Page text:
The Historic Preservation Society of Santa Clara, which is all about preserving and piquing interest in local history, showed the documentary “Million Dollar Dirt” at its annual free movie night September 16. The 18-minute film was shown in the 1867-era barn on the grounds of the Harris Lass House Museum (www.harrislass.org), 1889 Market Street.
The 2004 film chronicles the transition of Santa Clara Valley from an agricultural paradise known as the Valley of the Heart’s Delight to today’s Silicon Valley, a world center of technology and innovation.
“A lot of people in the Bay Area now haven’t seen that transition,” says film producer and director Craig von Waaden, who made the film as a class project while a student at De Anza College. He introduced the first two of the four viewings, which began at 6:30 p.m.
“It’s amazing how many people go through life not understanding what came before us,” says Santa Clara resident Jim Murray, attending the 7:30 viewing.
As Silicon Valley grew, so did property values, with farmland hitting $1 million an acre by 2003. “Million Dollar Dirt” includes interviews with local historians and prominent local farmers, some now deceased, who were part of the transition.
“They covered up the finest fruit orchard ground in the state of California. It was the crime of the century to cover it up for a highway,” said Sunnyvale cherry farmer Charles Olson.
Yet however sad the farmers were to see good farm land paved over, their families benefitted more from the sale of their land than the sale of their fruit.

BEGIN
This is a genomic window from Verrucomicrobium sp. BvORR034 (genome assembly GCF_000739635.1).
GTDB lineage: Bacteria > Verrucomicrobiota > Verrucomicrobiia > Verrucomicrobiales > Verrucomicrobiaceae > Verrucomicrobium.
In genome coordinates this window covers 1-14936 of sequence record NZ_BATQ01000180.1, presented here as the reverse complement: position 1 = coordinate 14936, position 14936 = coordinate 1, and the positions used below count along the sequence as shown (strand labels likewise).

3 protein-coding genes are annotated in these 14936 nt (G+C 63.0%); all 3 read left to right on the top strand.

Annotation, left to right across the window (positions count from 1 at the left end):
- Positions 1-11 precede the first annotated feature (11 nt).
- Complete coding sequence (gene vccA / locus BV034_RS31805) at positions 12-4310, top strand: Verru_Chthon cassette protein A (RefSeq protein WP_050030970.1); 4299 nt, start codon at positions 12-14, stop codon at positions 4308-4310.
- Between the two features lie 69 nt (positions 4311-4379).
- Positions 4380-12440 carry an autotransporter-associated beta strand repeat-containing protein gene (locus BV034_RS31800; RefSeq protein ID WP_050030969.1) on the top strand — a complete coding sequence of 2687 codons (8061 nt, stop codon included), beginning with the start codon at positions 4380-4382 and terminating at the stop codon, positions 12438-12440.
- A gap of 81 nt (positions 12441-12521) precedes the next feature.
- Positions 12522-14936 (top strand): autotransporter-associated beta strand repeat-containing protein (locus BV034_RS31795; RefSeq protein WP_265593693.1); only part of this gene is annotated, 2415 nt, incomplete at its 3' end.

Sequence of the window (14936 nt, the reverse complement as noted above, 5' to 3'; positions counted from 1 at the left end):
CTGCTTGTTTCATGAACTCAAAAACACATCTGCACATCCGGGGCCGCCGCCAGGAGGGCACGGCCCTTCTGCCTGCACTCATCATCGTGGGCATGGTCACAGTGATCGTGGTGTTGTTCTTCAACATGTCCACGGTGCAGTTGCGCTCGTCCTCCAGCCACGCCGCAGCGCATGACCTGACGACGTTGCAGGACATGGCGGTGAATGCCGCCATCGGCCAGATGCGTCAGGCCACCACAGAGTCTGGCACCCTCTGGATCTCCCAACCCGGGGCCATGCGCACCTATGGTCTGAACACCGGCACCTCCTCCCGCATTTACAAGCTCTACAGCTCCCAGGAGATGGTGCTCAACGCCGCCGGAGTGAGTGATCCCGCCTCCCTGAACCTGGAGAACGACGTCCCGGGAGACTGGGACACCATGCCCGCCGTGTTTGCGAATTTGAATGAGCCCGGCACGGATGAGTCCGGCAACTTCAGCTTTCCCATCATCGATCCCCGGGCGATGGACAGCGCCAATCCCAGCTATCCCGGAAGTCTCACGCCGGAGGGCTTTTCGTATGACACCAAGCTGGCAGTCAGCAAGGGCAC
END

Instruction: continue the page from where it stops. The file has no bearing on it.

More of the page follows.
“We sold our property at a high price, and it’s developed and it’s doing well….We never made any money farming this damn ranch, so how can you feel bad about it,” said the late Ray Lester. His farmland in San Jose was purchased by IBM, which later sold 79 acres for $81 million.
Film maker von Waaden is a 4th generation Californian whose great, great grandfather was a farmer. His father, Bill von Waaden, combined hay farming in San Jose with full-time work in electronics.
San Jose resident Rich Hunter, who joined his friend Bill for movie night, came to the Bay Area in 1970 and took advantage of the technology boom. He started a company called Venator Systems, sold it to 3M and retired happy.
“We were the newbies that took advantage of the new culture,” says Hunter.
About 100 people attended movie night, which included free popcorn and cold apple cider served by Harris Lass House Museum volunteers.
“I was drawn to this house because it reminds me of my grandfather’s house,” says volunteer Alma Guillot about the 1865 farmhouse turned museum in 1991. “It’s furnished and has a warm atmosphere. You have the sense that the people who live there are going to be back any day.”